“This training is vital because it’s not a matter of if one of our installations will be affected by a hurricane, it’s a matter of when,” said Commander, Navy Region Southeast Rear Adm. John C. Scorby Jr. “Our ability to bring together multiple organizations and people to work as a cohesive unit is crucial to our recovery efforts in this kind of scenario, and I think training like this has a huge impact on our ability to respond when the real thing does happen.”

The EFAC exercise is essentially a continuation of the region’s HURREX 2013, which tested the region’s hurricane preparedness through a scenario involving multiple simulated storms that made landfall near installations throughout the Southeast Region. While HURREX focused on pre-landfall preparations, the EFAC exercise was designed to focus on the recovery phase of disaster response.

In this scenario, NS Mayport and NSB Kings Bay residents were evacuated prior to landfall and each base suffered extensive flooding damage as the simulated storm passed. FFSC personnel from all three participating bases worked with emergency management, training personnel and other installation departments to establish an EFAC on board NAS Jacksonville.

“Phase II of this exercise had a lot more moving pieces due to the fact that we brought in a variety of additional agencies to participate,” said Carol Lucius, CNRSE Family Readiness Program work and family life coordinator. “To incorporate all these different people into this exercise is invaluable because we will be working together in the event of a real disaster and establishing roles, responsibilities and relationships is crucial.”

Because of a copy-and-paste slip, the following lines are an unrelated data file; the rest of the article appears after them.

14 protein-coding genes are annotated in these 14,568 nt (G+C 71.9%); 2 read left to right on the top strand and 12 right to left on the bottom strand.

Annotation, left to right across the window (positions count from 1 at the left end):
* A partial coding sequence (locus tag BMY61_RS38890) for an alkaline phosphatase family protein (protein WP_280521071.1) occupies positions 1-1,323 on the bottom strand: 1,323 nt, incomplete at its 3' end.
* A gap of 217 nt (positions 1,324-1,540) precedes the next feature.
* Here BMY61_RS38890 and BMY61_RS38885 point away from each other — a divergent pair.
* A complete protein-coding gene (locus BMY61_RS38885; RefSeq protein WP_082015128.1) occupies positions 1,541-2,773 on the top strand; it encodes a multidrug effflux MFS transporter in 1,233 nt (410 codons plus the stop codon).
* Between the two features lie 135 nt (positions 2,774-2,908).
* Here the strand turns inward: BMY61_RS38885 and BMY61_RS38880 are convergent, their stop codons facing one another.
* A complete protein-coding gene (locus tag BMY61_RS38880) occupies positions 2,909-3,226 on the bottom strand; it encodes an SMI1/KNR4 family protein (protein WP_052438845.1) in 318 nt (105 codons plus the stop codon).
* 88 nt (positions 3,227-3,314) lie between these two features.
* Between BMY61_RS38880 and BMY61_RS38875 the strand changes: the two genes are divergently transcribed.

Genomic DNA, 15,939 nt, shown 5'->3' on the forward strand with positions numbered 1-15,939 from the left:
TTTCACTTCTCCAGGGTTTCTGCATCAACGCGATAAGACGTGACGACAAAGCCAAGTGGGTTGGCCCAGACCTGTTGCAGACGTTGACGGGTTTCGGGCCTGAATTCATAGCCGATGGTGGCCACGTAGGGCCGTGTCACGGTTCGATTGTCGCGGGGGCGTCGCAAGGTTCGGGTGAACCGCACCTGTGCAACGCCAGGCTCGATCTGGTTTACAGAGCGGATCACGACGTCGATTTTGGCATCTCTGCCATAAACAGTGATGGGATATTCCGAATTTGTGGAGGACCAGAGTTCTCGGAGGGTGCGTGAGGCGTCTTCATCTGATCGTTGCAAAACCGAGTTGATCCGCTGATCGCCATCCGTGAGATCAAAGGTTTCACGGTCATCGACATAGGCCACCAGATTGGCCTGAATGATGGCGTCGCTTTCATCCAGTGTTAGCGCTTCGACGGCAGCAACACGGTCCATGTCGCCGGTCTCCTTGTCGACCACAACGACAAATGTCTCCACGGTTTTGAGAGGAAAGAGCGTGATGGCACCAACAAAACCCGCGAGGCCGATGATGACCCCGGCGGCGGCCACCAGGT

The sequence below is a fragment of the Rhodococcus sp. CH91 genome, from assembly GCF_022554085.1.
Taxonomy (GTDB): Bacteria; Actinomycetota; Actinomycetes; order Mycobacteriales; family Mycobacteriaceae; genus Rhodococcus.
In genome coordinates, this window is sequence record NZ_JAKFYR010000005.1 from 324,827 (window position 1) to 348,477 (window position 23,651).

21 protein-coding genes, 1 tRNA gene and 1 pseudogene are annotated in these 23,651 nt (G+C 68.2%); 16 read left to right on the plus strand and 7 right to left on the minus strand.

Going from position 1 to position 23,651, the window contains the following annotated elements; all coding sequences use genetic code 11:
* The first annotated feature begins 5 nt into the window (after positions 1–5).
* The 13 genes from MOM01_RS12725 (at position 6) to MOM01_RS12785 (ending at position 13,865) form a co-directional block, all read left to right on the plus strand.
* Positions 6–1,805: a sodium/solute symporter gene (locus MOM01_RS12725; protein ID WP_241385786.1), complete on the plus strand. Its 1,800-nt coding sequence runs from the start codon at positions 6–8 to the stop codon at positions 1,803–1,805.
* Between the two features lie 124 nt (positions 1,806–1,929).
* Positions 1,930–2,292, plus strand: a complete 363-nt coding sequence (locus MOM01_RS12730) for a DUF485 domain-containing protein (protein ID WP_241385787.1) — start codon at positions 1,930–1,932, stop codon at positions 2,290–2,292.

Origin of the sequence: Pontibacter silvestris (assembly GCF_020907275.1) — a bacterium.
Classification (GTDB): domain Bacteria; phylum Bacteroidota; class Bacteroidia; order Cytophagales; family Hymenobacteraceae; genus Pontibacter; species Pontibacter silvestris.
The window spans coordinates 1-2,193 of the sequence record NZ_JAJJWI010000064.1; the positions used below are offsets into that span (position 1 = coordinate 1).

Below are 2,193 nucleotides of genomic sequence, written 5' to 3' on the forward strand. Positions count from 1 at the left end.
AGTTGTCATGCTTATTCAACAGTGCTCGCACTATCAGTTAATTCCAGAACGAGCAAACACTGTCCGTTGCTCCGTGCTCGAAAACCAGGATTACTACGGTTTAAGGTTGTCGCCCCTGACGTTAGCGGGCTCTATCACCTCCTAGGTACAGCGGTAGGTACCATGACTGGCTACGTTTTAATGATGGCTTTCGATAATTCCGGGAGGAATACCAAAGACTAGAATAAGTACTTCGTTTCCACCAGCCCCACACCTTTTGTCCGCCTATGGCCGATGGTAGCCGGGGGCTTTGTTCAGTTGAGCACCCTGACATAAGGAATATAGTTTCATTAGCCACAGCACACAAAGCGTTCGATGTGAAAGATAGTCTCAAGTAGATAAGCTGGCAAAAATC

After a real disaster, the EFAC would function as a hub for FFSC case workers and emergency response personnel to provide a wide range of support services for affected family members. According to Lucius, much of that support is managed through the Navy Family Accountability and Assessment System (NFAAS).

“After a disaster, people can go into the ‘Needs Assessment’ portion of NFAAS and specify what they need, then our case managers can go in and see what those needs are. We will then call them back and get them the appropriate resources,” she said.

Although NFAAS is one of the primary methods for EFAC personnel to assess needs after a disaster, people can also come directly to the EFAC for assistance, Lucius added.

“Circumstances can change very quickly in the days and weeks following a hurricane, so our recovery efforts need to be flexible and our services have to be adjusted accordingly,” Lucius said. “It’s important for us to identify exactly who we need to have in the EFAC based on what peoples’ needs are. The EFAC is not staffed with only FFSC personnel, but there are a lot of other organizations involved, such as chaplains, medical, legal, housing and a long list of others. Part of this exercise is to establish a clearer picture of what resources we are likely to need in the EFAC at different times in the recovery process.”